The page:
Java 8 gave us the Stream API, a lazy-sequential data pipeline of functional blocks.

It isn’t implemented as a data structure or by changing its elements directly. It’s just a dumb pipe providing the scaffolding to operate on, making it really a smart pipe.


Basic Concept

The basic concept behind streams is simple: We got a data source, perform zero or more intermediate operations, and get a result.

“Flow of Stream operations”
Stream flow

The parts of a stream can be separated into three groups:

  • Obtaining the stream (source)
  • Doing the work (intermediate operations)
  • Getting a result (terminal operation)

Obtaining the stream

The first step is obtaining a stream. Many data structures of the JDK already support providing a stream:

Or we can create one by using java.util.stream.Stream#of(T... values) with our values. The class java.util.StreamSupport also provides a multitude of static methods for creating streams.

Doing the work

The java.util.Stream interface provides a lot of different operations.

Filtering

Mapping

Sizing/sorting

Debugging

Getting a result

Performing operations on the stream elements is great. But at some point, we want to get a result back from our data pipeline.

Terminal operations are initiating the lazy pipeline to do the actual work and don’t return a new stream.

Aggregate to new collection/array

Reduce to a single value

Calculations

Matching

Finding

Consuming


Stream Characteristics

Streams aren’t just glorified loops. Sure, we can express any stream with a loop — and most loops with streams. But this doesn’t mean they’re equal or one is always better than the other.

Laziness

The most significant advantage of streams over loops is laziness. Until we call a terminal operation on a stream, no work is done. We can build up our processing pipeline over time and only run it at the exact time we want it to.

And not just the building of the pipeline is lazy. Most intermediate operations are lazy, too. Elements are only consumed as they’re needed.

(Mostly) stateless

One of the main pillars of functional programming is an immutable state. Most intermediate operations are stateless, except for distinct(), sorted(...), limit(...), and skip(...).

Even though Java allows the building of stateful lambdas, we should always strive to design them to be stateless. Any state can have severe impacts on safety and performance and might introduce unintended side effects.

Optimizations included

Thanks to being (mostly) stateless, streams can optimize themselves quite efficiently. Stateless intermediate operations can be fused together to a combined consumer. Redundant operations might be removed. And some pipeline paths might be short-circuited.

The JVM will optimize traditional loops, too. But streams are an easier target due to their multioperation design and are mostly statelessness.

Nonreusable

Being just a dumb pipeline, streams can’t be reused. But they don’t change the original data source — we can always create another stream from the source.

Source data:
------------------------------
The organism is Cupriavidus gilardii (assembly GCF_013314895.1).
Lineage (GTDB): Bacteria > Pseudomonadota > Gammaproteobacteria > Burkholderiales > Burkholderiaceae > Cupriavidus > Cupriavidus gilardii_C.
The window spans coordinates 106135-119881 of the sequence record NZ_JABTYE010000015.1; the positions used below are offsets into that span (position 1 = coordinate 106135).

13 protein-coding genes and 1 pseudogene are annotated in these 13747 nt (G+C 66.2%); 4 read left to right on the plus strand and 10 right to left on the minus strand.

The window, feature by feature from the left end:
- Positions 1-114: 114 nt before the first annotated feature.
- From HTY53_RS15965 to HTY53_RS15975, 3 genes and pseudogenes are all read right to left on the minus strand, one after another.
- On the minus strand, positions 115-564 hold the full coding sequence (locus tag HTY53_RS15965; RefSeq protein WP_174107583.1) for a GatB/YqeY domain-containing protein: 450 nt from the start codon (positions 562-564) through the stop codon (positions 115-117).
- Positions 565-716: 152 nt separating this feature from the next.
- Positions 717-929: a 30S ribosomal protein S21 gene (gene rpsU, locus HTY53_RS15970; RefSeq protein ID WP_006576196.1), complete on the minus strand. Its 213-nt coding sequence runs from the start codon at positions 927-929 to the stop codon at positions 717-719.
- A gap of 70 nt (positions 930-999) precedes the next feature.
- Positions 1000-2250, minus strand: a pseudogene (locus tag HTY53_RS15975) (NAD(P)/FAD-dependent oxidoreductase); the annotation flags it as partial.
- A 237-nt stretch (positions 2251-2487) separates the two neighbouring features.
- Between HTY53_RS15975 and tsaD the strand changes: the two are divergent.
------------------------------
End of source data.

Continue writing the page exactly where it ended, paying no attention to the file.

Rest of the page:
Less boilerplate

Streams are often easier to read and comprehend.

This is a simple data-processing example with a for loop:

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List<Album> albums = ...;
List<String> result = new ArrayList<>();

for (Album album : albums) {

    if (album.getYear() != 1999) {
        continue;
    }

    if (album.getGenre() != Genre.ALTERNATIVE) {
        continue;
    }

    result.add(album.getName());

    if (result.size() == 5) {
        break
    }
}

Collections.sort(result);

This code is equivalent to:

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List<String> result = 
    albums.stream()
          .filter(album -> album.getYear == 1999)
          .filter(album -> album.getGenre() == Genre.ALTERNATIVE)
          .limit(5)
          .map(Album::getName)
          .sorted()
          .collect(Collectors.toList());

We have a shorter codeblock, clearer operations, no loop boilerplate, and no extra temporary variables. All packaged in a fluent API. This way, our code reflects the what, and we no longer need to care about the actual iteration process, the how.

Easy parallelization

Concurrency is hard to do right and easy to do wrong. Streams support parallel execution (forkJoin) and remove much of the overhead if we’re doing it ourselves.

A stream can be parallelized by calling the intermediate operation parallel() and turned back to sequential by calling sequential(). But not every stream pipeline is a good match for parallel processing.

The source must be big enough and the operations costly enough to justify the overhead of multiple threads. Context switches are expensive. We shouldn’t parallelize a stream just because we can.

Primitive handling

Just like with functional interfaces, streams have specialized classes for dealing with primitives to avoid autoboxing/unboxing:


Best Practices and Caveats

Smaller operations

Lambdas can be simple one-liners or huge code blocks if wrapped in curly braces. To retain the simplicity and conciseness, we should restrict ourselves to these two use cases for operations:

  • One-line expressions
    e.g., .filter(album -> album.getYear() > 4)
  • Method references
    e.g., filter(this::myFilterCriteria)

By using method references, we can have more complex operations, reuse operational logic, and even unit test it more easily.

Method references

Not only simplicity and conciseness are affected by using method references. There are also implications on the bytecode level.

The bytecode between a lambda and a method reference differs slightly — with the method reference generating less. A lambda might be translated into an anonymous class calling the body, creating more code than needed.

Also, by using method references, we lose the visual noise of the lambda:

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source.stream()
      .map(s -> s.length())
      .collect(Collectors.toList());

// VS.

source.stream()
      .map(String::length)
      .collect(Collectors.toList());

Cast and Type Checks

Don’t forget that Class<T> is an object, too, providing many helpful methods:

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source.stream()